Binghamton – Hello and Goodbye
This post originally appeared on CommuneLife Blog.
We got to Binghamton via MIT. It was one of the first presentations of the Communities in Crisis materials. It was a small crowd, perhaps half a dozen people not affiliated with the Point A project in the room.
“But they are the right people,” Raven said, and not knowing much about the Boston coop scene, I was happy to defer to him. Turned out he was right.
Rachael from the audience said we had to talk with Maximus and put Genome Collective on our agenda. And with Genome came our growing connection to Binghamton University and David Sloan Wilson and the birth of the Chloroplast Research Institute.
It is from these connections that we have started seriously exploring the thesis that living in community is more sane than not and that people who join heal with time. A radical, if not obvious, notion. There is quite some chance that Maximus’s PhD thesis will be working with the income sharing communities in an effort to prove this. Which would be wonderful for us.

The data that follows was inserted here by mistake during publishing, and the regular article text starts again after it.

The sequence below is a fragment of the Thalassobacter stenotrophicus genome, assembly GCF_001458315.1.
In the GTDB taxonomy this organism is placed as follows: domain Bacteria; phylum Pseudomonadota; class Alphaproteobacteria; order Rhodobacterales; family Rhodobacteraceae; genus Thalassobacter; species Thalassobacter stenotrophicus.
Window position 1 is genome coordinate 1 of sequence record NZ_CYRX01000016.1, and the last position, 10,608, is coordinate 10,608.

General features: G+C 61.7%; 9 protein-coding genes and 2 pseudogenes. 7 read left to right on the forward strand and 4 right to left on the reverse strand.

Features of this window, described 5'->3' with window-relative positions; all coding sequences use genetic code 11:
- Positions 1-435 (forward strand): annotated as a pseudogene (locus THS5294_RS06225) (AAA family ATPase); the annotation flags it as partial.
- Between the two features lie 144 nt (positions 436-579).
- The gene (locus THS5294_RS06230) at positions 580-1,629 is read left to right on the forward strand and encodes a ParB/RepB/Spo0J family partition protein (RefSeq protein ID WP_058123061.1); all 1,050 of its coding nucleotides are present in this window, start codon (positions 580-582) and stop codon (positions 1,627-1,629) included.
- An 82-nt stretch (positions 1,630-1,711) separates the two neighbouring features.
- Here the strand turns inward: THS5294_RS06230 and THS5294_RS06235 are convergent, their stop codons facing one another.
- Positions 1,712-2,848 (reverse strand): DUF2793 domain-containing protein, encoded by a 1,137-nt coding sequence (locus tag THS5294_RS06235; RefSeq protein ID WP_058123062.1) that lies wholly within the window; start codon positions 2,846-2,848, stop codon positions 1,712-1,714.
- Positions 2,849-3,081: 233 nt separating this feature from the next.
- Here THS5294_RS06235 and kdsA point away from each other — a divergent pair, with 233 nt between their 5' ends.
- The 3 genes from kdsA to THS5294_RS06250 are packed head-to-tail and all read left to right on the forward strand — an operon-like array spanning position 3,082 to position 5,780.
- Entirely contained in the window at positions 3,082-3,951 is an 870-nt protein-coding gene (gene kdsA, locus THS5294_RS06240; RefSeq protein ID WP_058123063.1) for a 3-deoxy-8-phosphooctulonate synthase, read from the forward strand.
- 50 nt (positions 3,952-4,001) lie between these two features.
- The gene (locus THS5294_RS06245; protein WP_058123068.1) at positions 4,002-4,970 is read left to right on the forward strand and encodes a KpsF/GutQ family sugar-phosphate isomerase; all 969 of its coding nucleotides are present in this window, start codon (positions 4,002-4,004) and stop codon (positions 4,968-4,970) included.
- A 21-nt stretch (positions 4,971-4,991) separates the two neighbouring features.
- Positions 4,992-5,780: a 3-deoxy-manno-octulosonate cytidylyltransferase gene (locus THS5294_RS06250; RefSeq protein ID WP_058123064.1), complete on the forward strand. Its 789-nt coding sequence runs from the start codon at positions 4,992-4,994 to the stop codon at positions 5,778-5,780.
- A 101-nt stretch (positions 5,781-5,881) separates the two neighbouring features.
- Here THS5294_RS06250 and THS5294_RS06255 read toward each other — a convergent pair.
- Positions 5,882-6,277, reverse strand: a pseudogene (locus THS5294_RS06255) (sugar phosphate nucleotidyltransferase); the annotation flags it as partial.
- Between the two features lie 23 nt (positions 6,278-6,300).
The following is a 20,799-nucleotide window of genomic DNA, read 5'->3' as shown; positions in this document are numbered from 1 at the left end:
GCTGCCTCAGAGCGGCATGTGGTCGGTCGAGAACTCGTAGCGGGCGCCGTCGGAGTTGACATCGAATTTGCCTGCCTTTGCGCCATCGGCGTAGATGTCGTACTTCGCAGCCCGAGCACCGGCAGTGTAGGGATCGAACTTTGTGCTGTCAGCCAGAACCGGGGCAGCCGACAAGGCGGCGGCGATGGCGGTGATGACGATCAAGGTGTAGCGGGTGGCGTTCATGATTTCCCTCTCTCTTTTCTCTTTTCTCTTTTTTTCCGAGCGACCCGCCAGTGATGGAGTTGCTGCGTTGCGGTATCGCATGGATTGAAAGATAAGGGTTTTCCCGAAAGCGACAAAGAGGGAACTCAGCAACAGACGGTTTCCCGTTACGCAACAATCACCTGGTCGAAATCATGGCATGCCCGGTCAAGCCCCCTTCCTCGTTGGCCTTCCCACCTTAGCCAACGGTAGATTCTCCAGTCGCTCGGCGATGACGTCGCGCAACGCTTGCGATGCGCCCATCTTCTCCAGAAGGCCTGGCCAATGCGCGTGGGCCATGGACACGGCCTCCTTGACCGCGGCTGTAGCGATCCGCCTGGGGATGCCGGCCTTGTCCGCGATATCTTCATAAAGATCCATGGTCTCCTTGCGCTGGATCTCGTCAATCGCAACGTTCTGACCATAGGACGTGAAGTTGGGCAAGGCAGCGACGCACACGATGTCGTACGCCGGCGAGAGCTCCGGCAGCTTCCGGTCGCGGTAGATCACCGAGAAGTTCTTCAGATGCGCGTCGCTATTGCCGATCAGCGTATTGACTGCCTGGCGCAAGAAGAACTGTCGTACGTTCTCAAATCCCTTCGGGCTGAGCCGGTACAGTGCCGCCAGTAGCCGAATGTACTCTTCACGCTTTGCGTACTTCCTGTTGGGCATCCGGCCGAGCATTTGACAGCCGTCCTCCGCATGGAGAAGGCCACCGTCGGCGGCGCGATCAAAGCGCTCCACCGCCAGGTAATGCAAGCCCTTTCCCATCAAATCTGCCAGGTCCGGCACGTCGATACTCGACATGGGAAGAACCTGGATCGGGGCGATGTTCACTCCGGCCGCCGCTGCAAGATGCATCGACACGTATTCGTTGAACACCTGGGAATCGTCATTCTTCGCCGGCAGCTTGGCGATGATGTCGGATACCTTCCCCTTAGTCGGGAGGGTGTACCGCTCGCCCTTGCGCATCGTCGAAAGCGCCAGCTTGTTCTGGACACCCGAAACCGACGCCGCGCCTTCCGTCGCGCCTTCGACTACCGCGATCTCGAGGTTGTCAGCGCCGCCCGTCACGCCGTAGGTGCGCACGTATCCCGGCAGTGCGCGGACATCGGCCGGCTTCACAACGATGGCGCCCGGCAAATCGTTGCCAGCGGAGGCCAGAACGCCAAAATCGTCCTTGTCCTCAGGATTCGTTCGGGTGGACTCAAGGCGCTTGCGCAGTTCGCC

We have been working with Genome Collective in Binghamton for over a year, with several Point A visits. We did some strong group process work in our early visits to Genome and, at one point, even hoped they would morph from being a group house into being an income sharing community.
The house itself has a number of positive attributes. A large separate meeting space over the garage called “the temple” is ideal for workshops, meditation or yoga classes. The house has the beginnings of a thriving culinary mushroom business. Genome has both numerous bedrooms and a top floor which can host several sleepover guests.
Maximus gave us a full schedule of classes and workshops while we were there. We presented on a number of topics including climate change, polyamory, income sharing communities and sustainability. Our classes spanned the range from large freshman lectures to small grad student seminars. What was universal was that we got thoughtful and insightful questions from every group of students and several students interested in visiting and/or studying our cultures.
It is also clear that, while we are welcome in Binghamton to do more speaking gigs at the university and to stay at Genome, the house has decided that they will be a group house instead of an income sharing community, and will not be needing the services of Point A to help them go in that direction. Our future visits will be more connected to the Twin Oaks Academic Speaking Tour (TOAST) instead of Point A work.